Firms offering new technologies and applications for building the smart grid are marketing their wares aggressively. A smart grid alone is not going to replace aging wooden poles, or address operational inefficiencies or aging workforce concerns. But a smarter grid is essential to our nation’s future prosperity and to the sustainability of our nation’s electric system. The power grid that was built in the last century is being pushed beyond its limits. We must move beyond the electric power model of large central fossil generation and one-way transmission and distribution. That model served us well in the past, but no longer is adequate today.
If we are serious about meeting ambitious sustainable green standards and becoming energy independent, it is critical that we have a smart grid that enables millions of supply and demand decisions in microsecond intervals, across a two-way distribution system, with absolute reliability and security. We can’t do that effectively with our existing power grid. Economic growth depends on having a modern electrical backbone capable of supporting today’s industrial and commercial competitive business needs.
Real-time digital communication has dramatically transformed every industry where it has been applied—significantly reducing costs and streamlining the delivery of products and services. By using sophisticated systems to interact virtually with manufacturers and suppliers, retail mass merchandisers such as Wal-Mart have driven costs down while improving service across the retail and wholesale value chain. For effective energy use decision-making, consumers need real-time information. The call for transformation is long overdue.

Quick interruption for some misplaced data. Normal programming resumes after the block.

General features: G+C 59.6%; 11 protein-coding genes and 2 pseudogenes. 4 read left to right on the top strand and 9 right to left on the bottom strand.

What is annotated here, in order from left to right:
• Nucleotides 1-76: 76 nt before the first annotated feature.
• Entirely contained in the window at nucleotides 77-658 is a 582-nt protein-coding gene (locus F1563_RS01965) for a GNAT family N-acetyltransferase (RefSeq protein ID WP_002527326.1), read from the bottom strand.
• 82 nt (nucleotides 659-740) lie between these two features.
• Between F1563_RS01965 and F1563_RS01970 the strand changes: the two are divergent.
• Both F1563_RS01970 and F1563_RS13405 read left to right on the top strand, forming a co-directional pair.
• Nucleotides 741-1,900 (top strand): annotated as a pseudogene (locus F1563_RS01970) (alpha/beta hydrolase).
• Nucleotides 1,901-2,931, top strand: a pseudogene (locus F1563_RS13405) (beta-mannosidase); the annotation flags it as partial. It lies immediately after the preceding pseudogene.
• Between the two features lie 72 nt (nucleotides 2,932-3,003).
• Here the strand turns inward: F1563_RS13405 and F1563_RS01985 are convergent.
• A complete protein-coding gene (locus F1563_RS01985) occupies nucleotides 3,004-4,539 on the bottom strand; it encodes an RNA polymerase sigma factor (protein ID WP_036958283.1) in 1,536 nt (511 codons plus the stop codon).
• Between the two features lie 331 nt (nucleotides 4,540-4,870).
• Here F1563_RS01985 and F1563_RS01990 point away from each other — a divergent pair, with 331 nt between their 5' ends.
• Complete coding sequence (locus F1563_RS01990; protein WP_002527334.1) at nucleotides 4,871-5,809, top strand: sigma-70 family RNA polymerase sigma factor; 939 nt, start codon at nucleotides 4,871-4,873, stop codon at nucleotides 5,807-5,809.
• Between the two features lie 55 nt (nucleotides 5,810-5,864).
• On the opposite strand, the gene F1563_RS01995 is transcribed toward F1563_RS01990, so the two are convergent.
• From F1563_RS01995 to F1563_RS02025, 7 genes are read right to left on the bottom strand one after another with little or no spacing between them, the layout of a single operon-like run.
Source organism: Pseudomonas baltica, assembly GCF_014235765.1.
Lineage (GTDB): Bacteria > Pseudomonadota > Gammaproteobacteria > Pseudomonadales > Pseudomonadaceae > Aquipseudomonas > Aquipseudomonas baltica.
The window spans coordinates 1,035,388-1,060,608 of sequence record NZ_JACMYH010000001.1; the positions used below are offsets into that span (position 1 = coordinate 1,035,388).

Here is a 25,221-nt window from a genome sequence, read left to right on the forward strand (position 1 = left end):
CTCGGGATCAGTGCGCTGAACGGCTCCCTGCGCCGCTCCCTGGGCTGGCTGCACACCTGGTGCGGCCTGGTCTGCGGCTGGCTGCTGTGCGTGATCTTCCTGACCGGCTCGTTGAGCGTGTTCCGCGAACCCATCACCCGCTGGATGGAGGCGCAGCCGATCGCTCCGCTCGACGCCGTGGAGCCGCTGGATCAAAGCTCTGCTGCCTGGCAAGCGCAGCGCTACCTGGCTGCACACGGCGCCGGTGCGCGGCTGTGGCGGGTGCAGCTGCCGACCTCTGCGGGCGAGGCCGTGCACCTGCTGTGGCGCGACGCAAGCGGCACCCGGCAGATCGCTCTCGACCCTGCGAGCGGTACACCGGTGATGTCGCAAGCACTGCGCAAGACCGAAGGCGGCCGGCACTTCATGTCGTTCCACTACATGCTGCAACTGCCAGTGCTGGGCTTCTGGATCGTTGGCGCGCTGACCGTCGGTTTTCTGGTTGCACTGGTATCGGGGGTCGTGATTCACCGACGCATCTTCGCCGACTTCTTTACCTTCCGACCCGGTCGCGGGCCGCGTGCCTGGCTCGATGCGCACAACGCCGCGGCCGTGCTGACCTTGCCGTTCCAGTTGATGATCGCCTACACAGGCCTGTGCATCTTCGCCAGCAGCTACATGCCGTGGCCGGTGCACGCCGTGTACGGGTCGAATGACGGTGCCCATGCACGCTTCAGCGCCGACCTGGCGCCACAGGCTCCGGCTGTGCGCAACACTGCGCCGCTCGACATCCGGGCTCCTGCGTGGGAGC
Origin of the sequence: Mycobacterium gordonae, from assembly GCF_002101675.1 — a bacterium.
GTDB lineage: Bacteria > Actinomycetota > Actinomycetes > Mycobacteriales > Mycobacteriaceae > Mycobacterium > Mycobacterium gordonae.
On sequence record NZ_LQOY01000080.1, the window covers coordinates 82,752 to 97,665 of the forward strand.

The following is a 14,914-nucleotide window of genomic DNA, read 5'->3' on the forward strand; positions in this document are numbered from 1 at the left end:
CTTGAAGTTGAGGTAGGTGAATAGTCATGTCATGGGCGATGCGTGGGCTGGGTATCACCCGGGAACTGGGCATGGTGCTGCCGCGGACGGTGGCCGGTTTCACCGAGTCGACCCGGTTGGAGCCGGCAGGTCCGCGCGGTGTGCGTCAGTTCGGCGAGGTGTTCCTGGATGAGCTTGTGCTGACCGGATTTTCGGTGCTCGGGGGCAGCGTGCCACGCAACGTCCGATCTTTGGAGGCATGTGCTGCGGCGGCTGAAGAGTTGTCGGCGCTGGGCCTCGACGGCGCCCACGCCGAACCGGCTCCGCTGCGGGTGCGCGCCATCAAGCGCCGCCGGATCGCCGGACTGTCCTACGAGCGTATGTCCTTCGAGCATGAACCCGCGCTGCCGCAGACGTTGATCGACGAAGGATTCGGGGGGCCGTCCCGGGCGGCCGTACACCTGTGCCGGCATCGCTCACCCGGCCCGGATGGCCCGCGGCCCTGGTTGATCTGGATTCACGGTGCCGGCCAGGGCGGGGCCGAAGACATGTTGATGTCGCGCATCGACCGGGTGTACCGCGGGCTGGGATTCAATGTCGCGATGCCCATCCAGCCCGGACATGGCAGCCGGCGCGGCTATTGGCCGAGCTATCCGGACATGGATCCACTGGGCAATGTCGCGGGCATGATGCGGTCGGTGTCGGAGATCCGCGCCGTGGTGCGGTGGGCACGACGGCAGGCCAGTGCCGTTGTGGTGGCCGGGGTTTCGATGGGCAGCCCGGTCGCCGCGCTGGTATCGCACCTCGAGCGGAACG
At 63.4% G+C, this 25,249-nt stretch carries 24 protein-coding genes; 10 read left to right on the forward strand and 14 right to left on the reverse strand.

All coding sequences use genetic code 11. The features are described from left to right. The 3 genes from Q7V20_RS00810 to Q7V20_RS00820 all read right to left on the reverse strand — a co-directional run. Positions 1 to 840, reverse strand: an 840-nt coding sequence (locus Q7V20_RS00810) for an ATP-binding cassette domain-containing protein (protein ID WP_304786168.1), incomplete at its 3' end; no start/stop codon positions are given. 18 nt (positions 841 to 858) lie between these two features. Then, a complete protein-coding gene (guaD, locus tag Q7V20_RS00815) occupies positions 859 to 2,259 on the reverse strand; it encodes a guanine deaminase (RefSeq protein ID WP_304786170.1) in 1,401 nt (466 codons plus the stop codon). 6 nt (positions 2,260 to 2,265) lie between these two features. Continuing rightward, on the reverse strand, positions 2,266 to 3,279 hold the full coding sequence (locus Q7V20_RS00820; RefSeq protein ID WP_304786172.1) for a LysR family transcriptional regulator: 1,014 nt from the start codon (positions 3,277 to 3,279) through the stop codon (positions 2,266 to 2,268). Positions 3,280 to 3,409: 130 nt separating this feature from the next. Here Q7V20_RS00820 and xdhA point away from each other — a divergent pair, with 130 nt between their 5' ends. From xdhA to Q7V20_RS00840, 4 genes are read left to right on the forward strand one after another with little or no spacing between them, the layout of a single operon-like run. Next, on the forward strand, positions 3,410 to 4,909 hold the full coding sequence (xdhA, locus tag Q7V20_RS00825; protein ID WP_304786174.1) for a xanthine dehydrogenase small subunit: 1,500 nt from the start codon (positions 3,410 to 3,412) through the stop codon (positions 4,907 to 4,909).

The electric industry today accommodates variable demand for power by the consumer by keeping utilization factors relatively low, between 30 and 40 percent. If we can make the consumer more aware of the choices they are making, and gain greater control over how non-essential choices impact the grid, we would be able to increase efficiencies dramatically. This is not hype—it has been proven repeatedly, but the technology to do this in the power world has not existed until now.